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Sunday, May 16, 2010

How to Speak at a Funeral

Maybe you have been asked to speak at someone's funeral. Maybe you have asked to speak. What do you need to say? How should it be said? What is the best approach? May I give some suggestions?

I have heard people embarrass themselves at funerals often enough. Maybe they heard something in a movie in which everyone cheered or maybe they just thought it would be so "cool" to say something that pushed the envelope of decency. It doesn't matter. These things were embarrassing for the families, the friends and the fools who said them! You don't want to be one of those fools, do you?

I suggest that you write down what you are going to say. This will help you formulate what to say. You don't have to use what you have written at the funeral. You do need to take it with you. Most people can look down and read it if they get emotional or forget what they were going to say. You can give it to the preacher to read if you get too emotional. However, I have seen people get to the pulpit and forget all they were going to say. They could neither read it themselves or give it to the preacher to read (he doesn't read minds). They felt extremely embarrassed.

Your ultimate goal is to express a character quality which you appreciated in the deceased. The preacher's job is to give comfort to the family and friends. You may share the fact that the person gave their hearts to Jesus or what type of Christian the deceased was but your goal is to express your appreciation for the difference the deceased has made in your life.

Therefore, don't say, "She was a great cook," and leave it there. You need to say what that cooking meant to you. You need to describe how she would cook. You need to attach it to a character trait like love or caring for others. You need to describe what she cooked in such a way that the people taste the food while you are speaking. If what you are saying is truly a character trait, they all know what her apple pies tasted like too. You can identify and describe so that they will join you in remembering the character trait.

Don't claim you have a relationship better than others. I have heard, "I am more hurt than any of you because I loved Momma more than you did." The rest of the siblings want to throw this one out the window. Funerals are no time to cause rifts (or widen them) in the family. Join the people in your grief but don't think yours is greater because you express it differently than anyone else.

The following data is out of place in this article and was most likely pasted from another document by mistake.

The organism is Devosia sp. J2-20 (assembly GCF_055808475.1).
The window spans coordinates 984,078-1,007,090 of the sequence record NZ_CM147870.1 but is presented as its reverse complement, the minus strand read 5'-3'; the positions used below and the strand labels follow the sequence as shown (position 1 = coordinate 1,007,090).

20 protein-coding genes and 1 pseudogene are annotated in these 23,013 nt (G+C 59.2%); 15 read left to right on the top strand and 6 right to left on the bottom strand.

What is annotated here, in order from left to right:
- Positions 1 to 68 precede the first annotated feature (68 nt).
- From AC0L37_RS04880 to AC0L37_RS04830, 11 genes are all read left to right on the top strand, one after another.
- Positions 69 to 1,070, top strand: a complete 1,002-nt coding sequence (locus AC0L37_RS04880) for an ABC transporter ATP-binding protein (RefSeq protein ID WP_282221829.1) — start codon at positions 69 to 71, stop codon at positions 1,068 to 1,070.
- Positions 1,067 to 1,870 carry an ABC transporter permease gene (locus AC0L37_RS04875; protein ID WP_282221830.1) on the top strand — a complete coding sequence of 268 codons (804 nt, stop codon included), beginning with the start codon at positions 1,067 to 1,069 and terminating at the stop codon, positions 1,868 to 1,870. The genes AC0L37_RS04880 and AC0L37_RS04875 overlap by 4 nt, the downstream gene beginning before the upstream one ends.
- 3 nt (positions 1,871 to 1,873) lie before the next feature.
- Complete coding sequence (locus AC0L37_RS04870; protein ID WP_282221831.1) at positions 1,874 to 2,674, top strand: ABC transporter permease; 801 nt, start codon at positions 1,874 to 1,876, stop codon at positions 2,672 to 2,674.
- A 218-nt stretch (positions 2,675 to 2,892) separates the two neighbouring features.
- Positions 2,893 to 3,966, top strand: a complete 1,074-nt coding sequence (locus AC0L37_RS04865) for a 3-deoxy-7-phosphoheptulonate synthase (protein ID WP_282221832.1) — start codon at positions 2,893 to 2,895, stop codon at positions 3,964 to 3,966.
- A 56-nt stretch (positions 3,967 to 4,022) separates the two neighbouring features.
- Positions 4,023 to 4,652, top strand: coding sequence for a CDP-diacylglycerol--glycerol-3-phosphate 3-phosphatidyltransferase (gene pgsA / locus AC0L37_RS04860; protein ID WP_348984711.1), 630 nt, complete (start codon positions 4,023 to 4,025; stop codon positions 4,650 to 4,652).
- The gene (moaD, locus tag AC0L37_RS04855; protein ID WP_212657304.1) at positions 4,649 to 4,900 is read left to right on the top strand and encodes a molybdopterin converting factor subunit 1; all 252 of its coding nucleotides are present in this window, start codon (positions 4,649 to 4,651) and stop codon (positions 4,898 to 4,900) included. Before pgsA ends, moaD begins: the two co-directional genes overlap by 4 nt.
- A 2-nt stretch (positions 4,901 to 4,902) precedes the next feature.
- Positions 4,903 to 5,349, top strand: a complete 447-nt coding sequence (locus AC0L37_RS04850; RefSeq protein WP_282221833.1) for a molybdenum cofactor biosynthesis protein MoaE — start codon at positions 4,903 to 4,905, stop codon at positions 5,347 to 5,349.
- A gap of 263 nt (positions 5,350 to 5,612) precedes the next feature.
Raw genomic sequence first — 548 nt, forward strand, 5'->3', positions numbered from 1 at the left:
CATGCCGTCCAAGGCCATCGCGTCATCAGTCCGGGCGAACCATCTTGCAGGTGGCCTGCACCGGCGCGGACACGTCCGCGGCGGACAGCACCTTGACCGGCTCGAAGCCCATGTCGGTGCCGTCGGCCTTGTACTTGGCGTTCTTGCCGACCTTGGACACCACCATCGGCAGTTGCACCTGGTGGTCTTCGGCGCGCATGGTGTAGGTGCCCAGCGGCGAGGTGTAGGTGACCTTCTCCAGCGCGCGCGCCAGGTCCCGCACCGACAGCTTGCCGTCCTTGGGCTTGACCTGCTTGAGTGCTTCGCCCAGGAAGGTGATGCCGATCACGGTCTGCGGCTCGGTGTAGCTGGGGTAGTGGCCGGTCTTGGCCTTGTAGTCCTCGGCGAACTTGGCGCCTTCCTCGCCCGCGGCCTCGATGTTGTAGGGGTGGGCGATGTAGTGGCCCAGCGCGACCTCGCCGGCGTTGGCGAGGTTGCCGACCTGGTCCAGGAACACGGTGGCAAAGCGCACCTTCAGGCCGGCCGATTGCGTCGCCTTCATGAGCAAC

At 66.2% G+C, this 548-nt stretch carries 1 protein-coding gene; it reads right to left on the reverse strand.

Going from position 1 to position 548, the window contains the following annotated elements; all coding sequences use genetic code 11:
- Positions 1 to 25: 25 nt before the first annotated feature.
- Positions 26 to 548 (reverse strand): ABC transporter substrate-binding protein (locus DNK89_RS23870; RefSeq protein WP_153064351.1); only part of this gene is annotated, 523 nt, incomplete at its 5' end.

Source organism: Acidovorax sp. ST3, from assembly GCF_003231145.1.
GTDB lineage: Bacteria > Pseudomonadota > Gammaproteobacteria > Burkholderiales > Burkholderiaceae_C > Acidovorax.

Work on what you are going to say last longer than any other part. You need to leave the platform somehow. You will bore people if you keep thinking of another story to tell. You will eventually be ushered off. One of the relatives or the preacher will tell you its time to sit down. What is the most important thing you want them to know about the deceased? Save that for last. It will mean the most and it will be the most remembered thing you have said.

Forget about grandstanding. No one is going to cheer when you get through. Be humble because this isn't about you. You are not seeking compliments. You are remembering someone you love. (Refuse to speak if you didn't love the deceased.)

Keep it to about five minutes and you will be loved. Go twenty-five and they will talk about you at the reception following the service. Keep it short and simple.

It is okay to become emotional but don't try to become emotional. I have seen so much wailing at services that was disingenuous that I would like to throw up. If I can tell, believe me others can too. This is not an Oscar performance. Believe me, people know whether or not it is real.

Think of others' feelings about what you might say. Do not confess the deceased sins. Do not reveal some dark secret that you and the deceased have kept to yourselves. It might make a great episode of Desperate Housewives but it will not make a great funeral service.

Afterwards, when people tell you that you have said just the right thing, answer, "Thank you." Don't go on and on about what you could have said or what you wanted to say. You appreciate the compliment. You don't dwell on it.

I hope and pray that the deceased you are speaking of knew the Lord Jesus Christ. If not, don't tell the people that he or she didn't. It won't do the deceased any good. Say instead, "The hope that we all have is found in our faith in Jesus Christ. Those who know Him will be together forever. We all look forward to that great reunion that is assured for those who know Him."  You don't have to rub salt in the wound of the family if the deceased didn't know the Lord.

I hope this helps you as you prepare what you will say at your loved one's funeral.

1 Thessalonians 4:16-18 (NIV)
16 For the Lord himself will come down from heaven, with a loud command, with the voice of the archangel and with the trumpet call of God, and the dead in Christ will rise first. 17 After that, we who are still alive and are left will be caught up together with them in the clouds to meet the Lord in the air. And so we will be with the Lord forever. 18 Therefore encourage each other with these words.


Anonymous said...

Thank you for taking the time to put this together. It is not my first time doing this, but it is the 2nd time that I have had to speak about a loved one that I was unsure of their salvation.

Daniel said...

Thank you for writing this. I read this and used it to write a eulogy for my friend who passed away. I felt that this was great advice and I was a little clueless before reading it. The eulogy went well and his dad's father thanked me for it afterwards.